Most companies are organized in teams or departments that focus on specific areas of work, such as engineering, production, sales and finance. In small businesses, it is also common that some people wear multiple hats and work in more than one department. A company calendar structured according to the operation helps keep a clear overview of who is doing what or simply the availability of resources.
What a company calendar can do
If you would like to create a company calendar where all employees can update their vacation plans and be scheduled for jobs, while everyone may or may not view the calendars of others, you’ve come to the right place.
Teamup allows you to set up such a company calendar easily. The case below demonstrates how to create the company calendars and give appropriate calendar access to each employee. Managers can be granted broader calendar access to keep informed of what’s up for a whole department.
- The company has 25 employees. They are split within 2 departments:
- Department 1: 16 employees
- Department 2: 14 employees
- There are 5 employees working in both departments.
(If you do not have employees working in multiple departments, the solution is even simpler.)
The need as described by the manager who is looking for a solution:
“I would like to have the possibility to have 3 different type of views for the people in different roles in my company.”
- One calendar view to include ALL 25 sub-calendars. This is the calendar access needed for the company owner and other key personnel.
- One calendar view for the manager of Department 1 which regroups 16 individual calendars; one calendar view for the manager of Department 2 which regroups 14 individual calendars.
- One calendar view for each individual employee so that people can look at their calendar only and update if needed.
When granting calendar access to individuals in your organization, you control the sub-calendars included and the level of access permission for each sub-calendar. This way, you can create different “calendar views” which show only the included sub-calendars appropriate for each person.
A company calendar with Teamup
Add calendars for each employee.
Use 3 folders to group them: one for those only working in Dept 1, one for those in Dept 2, and one for those working in both departments.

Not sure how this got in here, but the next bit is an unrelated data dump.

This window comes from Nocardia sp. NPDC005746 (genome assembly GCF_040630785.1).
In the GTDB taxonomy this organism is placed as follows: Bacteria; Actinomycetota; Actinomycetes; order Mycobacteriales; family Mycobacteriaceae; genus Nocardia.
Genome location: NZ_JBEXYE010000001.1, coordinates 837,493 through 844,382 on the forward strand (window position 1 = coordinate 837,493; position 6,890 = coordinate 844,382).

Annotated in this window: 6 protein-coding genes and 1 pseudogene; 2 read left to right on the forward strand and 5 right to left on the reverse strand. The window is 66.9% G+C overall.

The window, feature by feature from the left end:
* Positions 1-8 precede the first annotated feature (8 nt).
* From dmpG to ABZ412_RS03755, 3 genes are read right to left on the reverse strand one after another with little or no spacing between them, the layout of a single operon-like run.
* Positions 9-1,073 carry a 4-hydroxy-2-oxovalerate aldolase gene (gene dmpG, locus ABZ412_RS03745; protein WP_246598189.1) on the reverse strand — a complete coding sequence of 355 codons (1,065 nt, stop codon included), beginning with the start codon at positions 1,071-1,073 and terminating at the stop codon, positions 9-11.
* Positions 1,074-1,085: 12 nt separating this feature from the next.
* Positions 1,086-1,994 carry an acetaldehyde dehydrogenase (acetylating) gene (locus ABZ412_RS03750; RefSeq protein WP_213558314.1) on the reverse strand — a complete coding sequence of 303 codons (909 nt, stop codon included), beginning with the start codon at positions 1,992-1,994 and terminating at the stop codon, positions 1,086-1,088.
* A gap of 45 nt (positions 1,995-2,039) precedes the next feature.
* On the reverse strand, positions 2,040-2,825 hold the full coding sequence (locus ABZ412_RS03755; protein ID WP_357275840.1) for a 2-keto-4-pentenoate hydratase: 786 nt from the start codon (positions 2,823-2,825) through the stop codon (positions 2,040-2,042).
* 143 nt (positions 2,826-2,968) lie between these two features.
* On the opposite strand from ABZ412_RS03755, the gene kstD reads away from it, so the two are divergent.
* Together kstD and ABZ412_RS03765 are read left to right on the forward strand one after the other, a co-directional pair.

Whoever creates the Teamup calendar will have administrator access to the calendar.
This allows full access to the calendar settings, where you can grant calendar access to other members of the organization.
To grant calendar access, go to Settings > Sharing. Then select Add User.
Enter the email address of an individual in your organization. Then scroll down to select the sub-calendars needed for this person’s calendar access. Set the permission for each sub-calendar included: from Not shared to full Modify permission. See here for more about the access permission levels.
You can also create a group for your company calendar.
For example, to create the unique “all-access” calendar view needed by the company owner and key personnel, select Create Group from the Sharing screen. Then choose a name for that group, such as “Supervisors.” Scroll down to configure the permissions for this group. In this case, select All sub-calendars and the Modify-from-same-link permission. This allows anyone in the group to see all sub-calendars, and to modify anything that they have added to any calendar (but not to modify or change what others have added to the calendar). You can adjust the permissions as needed at any time.
To add a user to a group, you can either
- Open the Group’s screen, scroll down to Group Members, select the user you wish to add, then Save; OR
- Open the User’s screen, scroll down to Groups, and select the group you wish the user to join. Then Save.
An example company calendar
Below, see several examples of how the Company Calendar will appear depending on which user is accessing it.
Individual employee is able to update her own calendar but view only calendars of others. Note: no lock sign on the calendar Linda means it is a writeable calendar. The lock sign indicates that the calendar is read-only.Optionally, if the employee would like to read his or her calendar from their personal calendar, like Google Calendar or Outlook, they could subscribe to the iCalendar feed of their Teamup Calendar. To overcome delays of the refreshing frequency of the destination calendar, one may consider setting up email notifications so that you will be notified when changes occur on your Teamup Calendar.
Teamup can also be the destination calendar: One can pull in an external calendar like a Google Calendar to the Teamup Calendar by using our inbound iCalendar feeds functionality. Both options are one-way and read-only sync, meaning the subscribed calendars can not be edited on the destination calendar.
You can also create customizable, secure shareable calendar links. With shareable links, you can grant calendar access to a temporary employee or contractor without adding them as an account-based user. When they no longer need calendar access, simply delete the link.
Teamup is flexible. If your needs are different from the case above. You can easily adapt your Teamup Calendar to what would work best for you. If you need help, check out the help resources or contact email@example.com.